to determine; but the joy and merriment which circulated in their assembly, could not be surpassed. The men were collected in a body, drinking arrack, and beating a tom-tom ; * and the women, in a separate coterie, were chewing betle, and speaking very loud and quick. Though this jubilee had engrossed a great share of their attention, they gave me a good supper, and a comfortable lodging. - , ... ?
On the 22d, I arrived at the Kurrah Manickpour, -eight cosses and an half. In my way, I halted during the heat of the day at the serauce of Shahzadpour, which together with the town, is ‘said to have been built by the Shaistah Khan,” mentioned in my last letter. This nobleman, according to Bernier, was highly celebrated for his eloquence, and elegant style of writing, which it is thought contributed to promote the early success of Aurungzebe. The serauce of Shahzadpour, built chiefly of brick and mortar, has spacious and commodious apartments, but from want of repair, one angle of it has fallen into ruins. It is seriously to be lamented, that edifices founded on principles of such public spirit, or motives equally beneficial to the state, and whose uses are so universally felt, should be suffered to moulder into decay. It would seem, that when the larger serauces were first founded, certains portions of land, or other established funds, were set apart for keeping them in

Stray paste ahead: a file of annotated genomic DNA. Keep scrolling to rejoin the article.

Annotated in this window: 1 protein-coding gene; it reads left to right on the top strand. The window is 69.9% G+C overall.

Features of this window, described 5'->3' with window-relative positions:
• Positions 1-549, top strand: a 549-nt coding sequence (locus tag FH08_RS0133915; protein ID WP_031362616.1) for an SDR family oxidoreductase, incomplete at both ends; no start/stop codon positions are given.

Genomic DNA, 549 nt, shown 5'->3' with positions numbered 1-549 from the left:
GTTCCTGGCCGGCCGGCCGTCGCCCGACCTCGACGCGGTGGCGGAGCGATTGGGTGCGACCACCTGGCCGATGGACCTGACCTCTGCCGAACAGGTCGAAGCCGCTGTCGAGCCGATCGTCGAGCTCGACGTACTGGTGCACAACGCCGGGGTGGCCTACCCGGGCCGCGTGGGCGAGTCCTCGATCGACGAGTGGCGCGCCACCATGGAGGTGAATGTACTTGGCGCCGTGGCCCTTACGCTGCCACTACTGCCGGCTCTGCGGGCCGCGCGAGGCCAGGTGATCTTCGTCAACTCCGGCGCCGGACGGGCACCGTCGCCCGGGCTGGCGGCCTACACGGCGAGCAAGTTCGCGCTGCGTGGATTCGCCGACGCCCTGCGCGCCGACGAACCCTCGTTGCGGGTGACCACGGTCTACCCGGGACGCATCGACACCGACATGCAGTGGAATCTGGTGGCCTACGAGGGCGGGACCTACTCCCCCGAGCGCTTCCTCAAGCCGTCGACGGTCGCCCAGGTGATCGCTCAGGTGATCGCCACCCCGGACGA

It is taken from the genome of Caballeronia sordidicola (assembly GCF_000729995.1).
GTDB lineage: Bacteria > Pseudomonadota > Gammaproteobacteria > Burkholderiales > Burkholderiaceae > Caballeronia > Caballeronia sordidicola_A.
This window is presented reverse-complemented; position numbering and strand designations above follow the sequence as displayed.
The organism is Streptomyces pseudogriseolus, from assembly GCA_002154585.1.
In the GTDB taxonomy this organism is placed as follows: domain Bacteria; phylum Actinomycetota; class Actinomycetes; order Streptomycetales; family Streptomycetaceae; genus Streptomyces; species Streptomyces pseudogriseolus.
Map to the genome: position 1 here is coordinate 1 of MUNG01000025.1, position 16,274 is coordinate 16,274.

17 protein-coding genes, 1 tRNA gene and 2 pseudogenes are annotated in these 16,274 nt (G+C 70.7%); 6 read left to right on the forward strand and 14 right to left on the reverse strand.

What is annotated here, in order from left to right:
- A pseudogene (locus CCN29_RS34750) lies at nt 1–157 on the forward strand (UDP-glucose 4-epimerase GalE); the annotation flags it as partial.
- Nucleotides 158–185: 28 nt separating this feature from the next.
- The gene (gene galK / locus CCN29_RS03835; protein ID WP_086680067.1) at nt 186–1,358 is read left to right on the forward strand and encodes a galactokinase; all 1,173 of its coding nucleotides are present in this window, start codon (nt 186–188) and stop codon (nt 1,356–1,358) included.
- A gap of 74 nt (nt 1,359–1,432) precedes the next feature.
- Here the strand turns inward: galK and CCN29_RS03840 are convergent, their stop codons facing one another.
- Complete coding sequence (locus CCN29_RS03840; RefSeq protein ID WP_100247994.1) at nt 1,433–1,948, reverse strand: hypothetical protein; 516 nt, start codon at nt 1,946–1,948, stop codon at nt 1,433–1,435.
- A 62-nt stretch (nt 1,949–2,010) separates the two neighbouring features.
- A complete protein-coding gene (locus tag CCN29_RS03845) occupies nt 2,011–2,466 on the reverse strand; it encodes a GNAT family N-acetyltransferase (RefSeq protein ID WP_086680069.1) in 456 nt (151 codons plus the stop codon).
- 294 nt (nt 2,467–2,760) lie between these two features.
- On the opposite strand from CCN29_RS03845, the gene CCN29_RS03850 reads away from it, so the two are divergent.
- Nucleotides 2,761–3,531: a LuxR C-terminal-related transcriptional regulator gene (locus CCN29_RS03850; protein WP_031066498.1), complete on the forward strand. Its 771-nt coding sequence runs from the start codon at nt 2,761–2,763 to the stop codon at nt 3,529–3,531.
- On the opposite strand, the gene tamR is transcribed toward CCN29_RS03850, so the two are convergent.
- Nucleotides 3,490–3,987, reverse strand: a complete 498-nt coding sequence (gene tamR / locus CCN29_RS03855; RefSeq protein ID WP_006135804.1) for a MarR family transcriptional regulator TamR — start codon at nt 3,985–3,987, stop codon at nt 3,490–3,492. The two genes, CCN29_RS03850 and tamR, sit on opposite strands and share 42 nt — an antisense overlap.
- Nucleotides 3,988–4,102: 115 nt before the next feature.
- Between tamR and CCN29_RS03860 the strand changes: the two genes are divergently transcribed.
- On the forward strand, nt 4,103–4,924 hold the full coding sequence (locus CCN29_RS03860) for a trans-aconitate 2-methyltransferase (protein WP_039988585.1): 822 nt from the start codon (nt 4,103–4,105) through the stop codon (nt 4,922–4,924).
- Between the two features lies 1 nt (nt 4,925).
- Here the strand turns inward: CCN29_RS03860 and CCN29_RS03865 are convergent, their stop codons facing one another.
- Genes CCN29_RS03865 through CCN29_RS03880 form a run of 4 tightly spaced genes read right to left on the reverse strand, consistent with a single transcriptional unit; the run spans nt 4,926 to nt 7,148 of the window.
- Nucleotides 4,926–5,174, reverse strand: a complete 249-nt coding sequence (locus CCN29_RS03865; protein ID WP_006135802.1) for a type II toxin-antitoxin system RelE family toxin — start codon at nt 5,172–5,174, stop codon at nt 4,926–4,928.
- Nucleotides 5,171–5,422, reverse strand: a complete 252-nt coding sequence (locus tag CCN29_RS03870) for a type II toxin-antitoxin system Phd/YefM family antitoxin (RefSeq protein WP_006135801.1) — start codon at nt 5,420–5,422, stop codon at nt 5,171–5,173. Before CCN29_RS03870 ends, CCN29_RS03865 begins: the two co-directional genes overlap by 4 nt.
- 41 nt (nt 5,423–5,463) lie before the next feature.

* A small drum.
necessary order: but such has been the distraćted state of Hindostan for these later periods, and such the oppressions, or perhaps poverty of its rulers, that these grants have either been resumed, or . diverted into other channels. In stigmatizing any specific class of men, I believe I have committed an error; for on a more dispasionate view, a large share of censure falls on the people at large. In India, ostentation, self-love, vanity, or whate fitted to the passion whose effects I mean to describe, has usurped as powerful a sway over the minds of the people, as in any circle: of the globe; and it is exemplified in various shapes, but in none more than in the foundation of public works, On observing once, a Hindoo of some distinétion superintending the construction of a place of worship, I asked him why, in a country famed for its charitable benefactions, so many old edifices allotted to the purposes of religion and hospitality, were permitted to fall to the ground, which, had they been repaired, large sums of money would have been saved, and many a valuable monument of antiquity rescued from oblivion. He candidly told me, that were he to expend his whole estate on repairs, the work would still retain the name of its original founder; but by the erection of a new one, it would be transmitted to posterity in his own. By this register of fame, it should seem that the entire credit of construćting a pagoda, pond, or serauce, will be given to him who first raised the fabric, and no account taken of the occasional embellisher of such structures.—This digression hath prevented me from sooner informing